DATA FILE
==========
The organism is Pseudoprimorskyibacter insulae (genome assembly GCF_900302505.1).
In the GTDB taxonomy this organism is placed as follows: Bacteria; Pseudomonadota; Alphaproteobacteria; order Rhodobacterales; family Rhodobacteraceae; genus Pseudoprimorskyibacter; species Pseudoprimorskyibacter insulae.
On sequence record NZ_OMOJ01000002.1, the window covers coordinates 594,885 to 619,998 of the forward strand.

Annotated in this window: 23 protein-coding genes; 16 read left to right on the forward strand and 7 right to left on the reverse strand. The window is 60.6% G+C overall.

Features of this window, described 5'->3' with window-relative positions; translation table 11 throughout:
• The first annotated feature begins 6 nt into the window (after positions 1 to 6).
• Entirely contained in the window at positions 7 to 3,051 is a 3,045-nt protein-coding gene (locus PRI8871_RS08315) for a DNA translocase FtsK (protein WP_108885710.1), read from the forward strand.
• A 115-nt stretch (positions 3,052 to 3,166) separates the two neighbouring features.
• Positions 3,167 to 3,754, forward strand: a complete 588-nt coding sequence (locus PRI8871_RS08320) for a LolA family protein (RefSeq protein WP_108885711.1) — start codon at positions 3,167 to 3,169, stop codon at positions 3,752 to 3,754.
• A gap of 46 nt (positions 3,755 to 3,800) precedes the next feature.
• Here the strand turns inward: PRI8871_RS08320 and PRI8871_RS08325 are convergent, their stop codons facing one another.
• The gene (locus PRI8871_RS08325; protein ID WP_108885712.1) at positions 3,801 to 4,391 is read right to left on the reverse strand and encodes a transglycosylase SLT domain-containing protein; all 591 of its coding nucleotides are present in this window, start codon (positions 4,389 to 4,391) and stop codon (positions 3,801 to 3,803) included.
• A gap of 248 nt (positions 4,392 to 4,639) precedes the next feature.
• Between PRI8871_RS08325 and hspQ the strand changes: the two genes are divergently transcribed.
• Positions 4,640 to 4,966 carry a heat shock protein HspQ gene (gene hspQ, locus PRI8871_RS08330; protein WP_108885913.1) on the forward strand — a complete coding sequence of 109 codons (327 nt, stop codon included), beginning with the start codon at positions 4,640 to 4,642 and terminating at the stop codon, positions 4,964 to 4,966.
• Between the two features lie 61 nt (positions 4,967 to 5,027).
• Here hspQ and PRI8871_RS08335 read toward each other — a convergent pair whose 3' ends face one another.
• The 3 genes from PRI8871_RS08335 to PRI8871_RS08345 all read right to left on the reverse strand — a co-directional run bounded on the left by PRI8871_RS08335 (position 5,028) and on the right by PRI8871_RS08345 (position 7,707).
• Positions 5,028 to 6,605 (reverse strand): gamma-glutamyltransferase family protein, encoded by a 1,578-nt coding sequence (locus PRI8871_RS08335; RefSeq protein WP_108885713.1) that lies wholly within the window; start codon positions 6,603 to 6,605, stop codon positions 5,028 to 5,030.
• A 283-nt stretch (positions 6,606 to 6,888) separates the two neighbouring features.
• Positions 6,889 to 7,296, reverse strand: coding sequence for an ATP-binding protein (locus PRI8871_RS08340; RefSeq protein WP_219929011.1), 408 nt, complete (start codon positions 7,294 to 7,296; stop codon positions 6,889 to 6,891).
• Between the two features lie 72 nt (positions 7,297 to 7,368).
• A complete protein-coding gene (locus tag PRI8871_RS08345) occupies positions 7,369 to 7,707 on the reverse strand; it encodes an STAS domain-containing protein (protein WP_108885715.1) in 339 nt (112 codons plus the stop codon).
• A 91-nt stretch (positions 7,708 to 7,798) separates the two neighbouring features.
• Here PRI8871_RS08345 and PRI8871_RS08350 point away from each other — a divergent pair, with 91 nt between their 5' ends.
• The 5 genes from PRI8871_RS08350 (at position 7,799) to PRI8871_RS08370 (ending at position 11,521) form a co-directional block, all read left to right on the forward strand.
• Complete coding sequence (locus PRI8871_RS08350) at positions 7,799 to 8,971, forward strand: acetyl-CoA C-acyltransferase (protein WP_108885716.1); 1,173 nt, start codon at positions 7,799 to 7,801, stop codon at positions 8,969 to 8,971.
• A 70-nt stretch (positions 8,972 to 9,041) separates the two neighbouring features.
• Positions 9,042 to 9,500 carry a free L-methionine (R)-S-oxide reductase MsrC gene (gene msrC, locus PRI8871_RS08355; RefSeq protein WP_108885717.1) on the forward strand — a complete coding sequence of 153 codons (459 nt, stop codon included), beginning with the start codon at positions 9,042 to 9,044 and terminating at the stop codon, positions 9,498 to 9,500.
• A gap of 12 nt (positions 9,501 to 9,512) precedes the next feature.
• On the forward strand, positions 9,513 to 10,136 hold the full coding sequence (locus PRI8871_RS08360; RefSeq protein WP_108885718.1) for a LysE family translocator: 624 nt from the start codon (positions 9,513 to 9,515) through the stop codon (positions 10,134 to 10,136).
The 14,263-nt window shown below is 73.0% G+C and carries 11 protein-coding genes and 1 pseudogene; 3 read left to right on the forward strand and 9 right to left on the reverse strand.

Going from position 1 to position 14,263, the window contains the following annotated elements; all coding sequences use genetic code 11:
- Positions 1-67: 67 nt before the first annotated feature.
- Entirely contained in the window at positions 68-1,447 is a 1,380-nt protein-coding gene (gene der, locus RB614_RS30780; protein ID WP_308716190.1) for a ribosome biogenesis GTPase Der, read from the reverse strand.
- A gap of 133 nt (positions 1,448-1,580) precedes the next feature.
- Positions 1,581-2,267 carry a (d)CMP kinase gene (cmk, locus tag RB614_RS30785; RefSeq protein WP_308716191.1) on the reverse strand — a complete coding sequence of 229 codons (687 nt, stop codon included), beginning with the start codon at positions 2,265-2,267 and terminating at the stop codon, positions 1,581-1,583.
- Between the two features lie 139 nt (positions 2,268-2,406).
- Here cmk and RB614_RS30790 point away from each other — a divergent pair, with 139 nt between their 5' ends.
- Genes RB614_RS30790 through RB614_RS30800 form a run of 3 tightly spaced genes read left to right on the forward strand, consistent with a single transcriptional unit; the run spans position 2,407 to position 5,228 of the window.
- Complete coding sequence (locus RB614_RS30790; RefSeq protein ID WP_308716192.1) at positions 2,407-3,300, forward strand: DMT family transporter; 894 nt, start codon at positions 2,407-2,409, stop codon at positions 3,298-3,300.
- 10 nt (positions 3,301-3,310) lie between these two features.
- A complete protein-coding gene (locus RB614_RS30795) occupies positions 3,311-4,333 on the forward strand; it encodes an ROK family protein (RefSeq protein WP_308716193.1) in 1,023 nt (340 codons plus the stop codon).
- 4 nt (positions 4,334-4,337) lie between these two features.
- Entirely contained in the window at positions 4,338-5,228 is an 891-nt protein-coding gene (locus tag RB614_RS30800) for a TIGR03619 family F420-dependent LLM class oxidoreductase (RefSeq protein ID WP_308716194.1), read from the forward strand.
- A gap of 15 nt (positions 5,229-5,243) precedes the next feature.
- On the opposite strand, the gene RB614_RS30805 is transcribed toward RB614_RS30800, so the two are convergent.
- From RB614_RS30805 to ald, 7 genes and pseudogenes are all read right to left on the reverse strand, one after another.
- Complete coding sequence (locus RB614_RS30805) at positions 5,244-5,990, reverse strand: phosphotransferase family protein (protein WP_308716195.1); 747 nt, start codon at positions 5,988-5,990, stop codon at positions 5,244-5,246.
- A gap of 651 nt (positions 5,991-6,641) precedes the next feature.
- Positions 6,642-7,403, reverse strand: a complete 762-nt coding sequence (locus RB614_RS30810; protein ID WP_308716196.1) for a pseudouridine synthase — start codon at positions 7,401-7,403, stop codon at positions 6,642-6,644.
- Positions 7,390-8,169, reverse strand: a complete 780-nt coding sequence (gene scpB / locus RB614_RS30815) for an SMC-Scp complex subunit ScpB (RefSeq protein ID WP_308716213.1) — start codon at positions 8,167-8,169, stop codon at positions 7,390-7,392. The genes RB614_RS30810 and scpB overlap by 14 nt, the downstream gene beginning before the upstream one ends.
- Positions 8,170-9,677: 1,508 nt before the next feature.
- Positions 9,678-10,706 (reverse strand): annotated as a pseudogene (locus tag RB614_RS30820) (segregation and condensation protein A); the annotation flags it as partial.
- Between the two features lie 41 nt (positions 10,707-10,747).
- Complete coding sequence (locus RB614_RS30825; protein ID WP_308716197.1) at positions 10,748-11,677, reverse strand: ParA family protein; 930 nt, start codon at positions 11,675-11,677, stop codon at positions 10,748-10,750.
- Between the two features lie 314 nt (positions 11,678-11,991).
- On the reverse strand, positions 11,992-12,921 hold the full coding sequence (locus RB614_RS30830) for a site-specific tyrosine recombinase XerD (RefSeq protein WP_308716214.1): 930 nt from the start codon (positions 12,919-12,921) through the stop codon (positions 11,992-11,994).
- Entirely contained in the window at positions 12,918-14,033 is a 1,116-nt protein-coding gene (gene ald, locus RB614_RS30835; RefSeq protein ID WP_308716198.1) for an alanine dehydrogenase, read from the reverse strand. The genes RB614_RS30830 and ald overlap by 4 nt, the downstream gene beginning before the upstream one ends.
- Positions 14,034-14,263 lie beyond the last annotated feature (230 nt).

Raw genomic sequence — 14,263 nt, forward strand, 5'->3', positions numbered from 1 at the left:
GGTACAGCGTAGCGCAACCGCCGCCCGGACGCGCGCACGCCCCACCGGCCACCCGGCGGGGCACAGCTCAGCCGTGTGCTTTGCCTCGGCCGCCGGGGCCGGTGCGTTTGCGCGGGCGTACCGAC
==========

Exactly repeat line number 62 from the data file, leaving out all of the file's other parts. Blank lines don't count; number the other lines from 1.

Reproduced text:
GGTACAGCGTAGCGCAACCGCCGCCCGGACGCGCGCACGCCCCACCGGCCACCCGGCGGGGCACAGCTCAGCCGTGTGCTTTGCCTCGGCCGCCGGGGCCGGTGCGTTTGCGCGGGCGTACCGAC